Described below are a cellulose material having an impregnation that increases the electrical conductivity of this cellulose material, and permits simplified production and a use for this cellulose material.
 The cellulose material cited at the outset undergoes impregnation by polyethyleneimine. Cellulose materials used may be materials of all known forms. Cellulose materials may be produced in the form of paper, paperboard or fiberboard. These cellulose materials may be semifinished products for technical components which advantageously find use in the impregnated variant.
 The use of negatively charged and positively charged ionomers advantageously enables particularly simple production of the cellulose material. The ionomers can simply be dissolved in water and thus supplied to the production operation for the likewise water-based cellulose material. Crosslinking of the ionomers after the production of the cellulose material can lower the specific resistivity of the cellulose material. In the course of this, the ionomers are polymerized and form an electrically conductive network of polyethyleneimine in the cellulose material, which is responsible for the reduction in specific resistivity. Advantageously, the production operation can be conducted with comparatively nontoxic substances, and so operational safety demands are much lower compared to the use of pyrroles. Moreover, there is no occurrence of toxic wastes, the disposal of which would mean additional expenditure.
 According to an advantageous configuration, the cellulose material has also been impregnated with particles of titanium oxide. This addition of particles of titanium oxide, especially titanium dioxide, advantageously improves the aging resistance of the insulation materials. According to a particular configuration, the polyethyleneimine has been appended to the particles of titanium oxide. This advantageously achieves reliable fixing of these particles in the assembly of the cellulose material formed of the cellulose fibers. Moreover, it is advantageously also possible to further increase the electrical conductivity of the cellulose material.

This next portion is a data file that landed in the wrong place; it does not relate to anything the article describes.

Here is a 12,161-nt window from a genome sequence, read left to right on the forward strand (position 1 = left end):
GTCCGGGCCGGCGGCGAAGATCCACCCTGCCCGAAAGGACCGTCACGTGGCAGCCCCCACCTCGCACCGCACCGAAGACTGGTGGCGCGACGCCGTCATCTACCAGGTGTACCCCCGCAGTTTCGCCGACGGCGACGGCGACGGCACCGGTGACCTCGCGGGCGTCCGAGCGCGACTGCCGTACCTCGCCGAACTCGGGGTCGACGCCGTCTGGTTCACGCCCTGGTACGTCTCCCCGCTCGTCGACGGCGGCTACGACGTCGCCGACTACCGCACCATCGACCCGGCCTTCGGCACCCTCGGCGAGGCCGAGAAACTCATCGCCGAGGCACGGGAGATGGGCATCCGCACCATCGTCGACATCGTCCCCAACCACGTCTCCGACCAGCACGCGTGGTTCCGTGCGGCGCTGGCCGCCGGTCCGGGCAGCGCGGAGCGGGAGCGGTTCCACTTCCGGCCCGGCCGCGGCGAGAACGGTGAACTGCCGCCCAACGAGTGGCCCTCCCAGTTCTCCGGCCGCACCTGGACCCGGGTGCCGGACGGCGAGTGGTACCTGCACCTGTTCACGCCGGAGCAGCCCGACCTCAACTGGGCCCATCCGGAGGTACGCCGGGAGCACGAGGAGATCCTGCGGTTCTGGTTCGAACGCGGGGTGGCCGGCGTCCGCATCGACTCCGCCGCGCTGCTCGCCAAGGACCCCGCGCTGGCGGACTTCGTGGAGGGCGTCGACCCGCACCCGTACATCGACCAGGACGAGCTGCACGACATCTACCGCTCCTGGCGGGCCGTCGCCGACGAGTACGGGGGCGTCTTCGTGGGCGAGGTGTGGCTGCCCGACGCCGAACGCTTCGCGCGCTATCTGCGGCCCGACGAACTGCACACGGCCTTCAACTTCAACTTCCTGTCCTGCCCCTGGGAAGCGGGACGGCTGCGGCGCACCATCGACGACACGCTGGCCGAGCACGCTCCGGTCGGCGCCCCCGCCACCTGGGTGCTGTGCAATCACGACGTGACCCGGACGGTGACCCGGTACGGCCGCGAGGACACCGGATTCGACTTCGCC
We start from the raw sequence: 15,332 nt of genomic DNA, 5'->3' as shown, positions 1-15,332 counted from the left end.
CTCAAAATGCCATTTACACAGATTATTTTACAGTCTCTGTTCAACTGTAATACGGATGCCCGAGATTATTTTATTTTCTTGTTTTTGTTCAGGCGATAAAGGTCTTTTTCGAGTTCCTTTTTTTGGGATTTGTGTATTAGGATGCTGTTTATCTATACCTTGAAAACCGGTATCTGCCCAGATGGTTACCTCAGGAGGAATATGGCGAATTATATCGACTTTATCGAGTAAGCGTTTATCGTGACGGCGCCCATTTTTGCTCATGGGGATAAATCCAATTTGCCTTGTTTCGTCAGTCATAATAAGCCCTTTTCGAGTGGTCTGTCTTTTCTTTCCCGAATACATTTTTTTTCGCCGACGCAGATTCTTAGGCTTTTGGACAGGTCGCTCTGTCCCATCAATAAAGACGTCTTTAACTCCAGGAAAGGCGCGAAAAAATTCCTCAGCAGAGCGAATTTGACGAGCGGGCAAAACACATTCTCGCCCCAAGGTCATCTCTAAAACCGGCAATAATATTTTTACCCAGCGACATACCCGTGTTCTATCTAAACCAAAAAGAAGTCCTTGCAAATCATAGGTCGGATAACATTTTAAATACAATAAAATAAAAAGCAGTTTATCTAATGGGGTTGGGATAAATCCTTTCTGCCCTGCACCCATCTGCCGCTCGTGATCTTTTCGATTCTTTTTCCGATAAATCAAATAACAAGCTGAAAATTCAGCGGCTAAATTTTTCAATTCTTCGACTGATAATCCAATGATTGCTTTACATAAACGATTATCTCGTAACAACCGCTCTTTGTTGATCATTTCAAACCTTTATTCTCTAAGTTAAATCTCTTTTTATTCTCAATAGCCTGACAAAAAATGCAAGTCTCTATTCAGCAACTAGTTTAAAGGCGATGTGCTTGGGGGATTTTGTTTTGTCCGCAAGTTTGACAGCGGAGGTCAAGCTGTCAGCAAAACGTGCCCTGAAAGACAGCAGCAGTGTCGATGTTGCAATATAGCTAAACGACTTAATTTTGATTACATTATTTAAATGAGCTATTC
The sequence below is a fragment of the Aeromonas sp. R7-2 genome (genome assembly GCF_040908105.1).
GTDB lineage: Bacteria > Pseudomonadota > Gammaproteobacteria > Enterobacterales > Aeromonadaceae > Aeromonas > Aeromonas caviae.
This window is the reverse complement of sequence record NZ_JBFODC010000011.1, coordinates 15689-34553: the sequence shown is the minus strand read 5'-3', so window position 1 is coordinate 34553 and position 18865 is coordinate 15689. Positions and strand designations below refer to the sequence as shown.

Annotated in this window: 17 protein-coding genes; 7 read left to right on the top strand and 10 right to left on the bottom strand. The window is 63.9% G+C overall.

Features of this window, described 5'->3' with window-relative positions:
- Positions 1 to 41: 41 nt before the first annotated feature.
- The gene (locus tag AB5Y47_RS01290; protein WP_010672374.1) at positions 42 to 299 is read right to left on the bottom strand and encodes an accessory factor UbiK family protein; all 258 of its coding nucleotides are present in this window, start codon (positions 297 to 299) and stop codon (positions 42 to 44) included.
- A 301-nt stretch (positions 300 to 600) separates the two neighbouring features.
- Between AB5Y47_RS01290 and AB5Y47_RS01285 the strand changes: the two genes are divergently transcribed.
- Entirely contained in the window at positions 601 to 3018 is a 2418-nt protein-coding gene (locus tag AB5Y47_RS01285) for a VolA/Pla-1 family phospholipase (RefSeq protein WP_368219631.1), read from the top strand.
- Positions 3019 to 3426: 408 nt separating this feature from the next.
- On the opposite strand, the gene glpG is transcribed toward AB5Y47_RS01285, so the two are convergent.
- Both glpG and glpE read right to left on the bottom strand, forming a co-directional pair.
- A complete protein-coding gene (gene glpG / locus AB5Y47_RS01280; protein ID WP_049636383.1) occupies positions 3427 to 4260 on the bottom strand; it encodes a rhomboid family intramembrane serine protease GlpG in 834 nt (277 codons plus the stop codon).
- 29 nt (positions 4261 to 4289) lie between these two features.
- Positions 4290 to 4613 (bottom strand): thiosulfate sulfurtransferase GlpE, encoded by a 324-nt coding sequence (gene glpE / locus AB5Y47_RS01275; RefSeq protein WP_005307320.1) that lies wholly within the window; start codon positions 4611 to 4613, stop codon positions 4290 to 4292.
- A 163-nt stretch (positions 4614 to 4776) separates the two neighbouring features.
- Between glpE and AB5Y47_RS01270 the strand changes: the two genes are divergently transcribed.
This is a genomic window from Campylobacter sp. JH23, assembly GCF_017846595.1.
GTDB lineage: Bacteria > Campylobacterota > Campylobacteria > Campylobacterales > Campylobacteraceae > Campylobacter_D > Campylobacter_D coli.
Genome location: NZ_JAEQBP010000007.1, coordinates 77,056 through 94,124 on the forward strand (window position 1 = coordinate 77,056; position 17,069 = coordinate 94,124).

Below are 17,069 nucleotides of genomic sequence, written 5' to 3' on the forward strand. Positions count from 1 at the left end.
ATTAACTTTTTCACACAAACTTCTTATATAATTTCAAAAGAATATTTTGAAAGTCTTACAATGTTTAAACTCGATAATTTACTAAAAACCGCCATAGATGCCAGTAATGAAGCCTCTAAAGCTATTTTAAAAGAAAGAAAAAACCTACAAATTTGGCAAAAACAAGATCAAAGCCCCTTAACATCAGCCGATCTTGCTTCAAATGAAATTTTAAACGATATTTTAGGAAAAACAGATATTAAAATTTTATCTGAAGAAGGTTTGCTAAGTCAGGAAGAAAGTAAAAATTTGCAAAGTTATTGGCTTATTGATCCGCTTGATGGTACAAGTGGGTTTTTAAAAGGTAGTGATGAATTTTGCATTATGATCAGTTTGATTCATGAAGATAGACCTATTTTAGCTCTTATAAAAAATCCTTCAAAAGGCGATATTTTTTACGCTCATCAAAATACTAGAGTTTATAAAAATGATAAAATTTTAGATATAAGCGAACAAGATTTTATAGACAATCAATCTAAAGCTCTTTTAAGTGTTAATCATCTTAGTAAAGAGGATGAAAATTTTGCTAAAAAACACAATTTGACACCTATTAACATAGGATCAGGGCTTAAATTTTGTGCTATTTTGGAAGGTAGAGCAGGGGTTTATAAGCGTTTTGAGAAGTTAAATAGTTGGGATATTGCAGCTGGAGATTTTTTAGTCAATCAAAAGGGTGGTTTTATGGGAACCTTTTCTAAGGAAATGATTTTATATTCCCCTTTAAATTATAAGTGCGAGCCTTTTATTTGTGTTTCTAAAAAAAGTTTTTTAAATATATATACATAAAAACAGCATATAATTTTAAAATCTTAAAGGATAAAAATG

According to an advantageous configuration, the specific resistivity ρp of the impregnated cellulose material is 1012 Ωm. This has the advantage, for example, in the case of use of the cellulose material in the oil of a transformer, that the specific resistivity of the cellulose material is of an order of magnitude comparable to that of the oil, for which reason dielectric stress in operation is distributed homogeneously between the transformer oil and the insulation material. Therefore, the cellulose material having an impregnation that increases the electrical conductivity of the cellulose material by using polyethyleneimine may be used as insulation material for a transformer.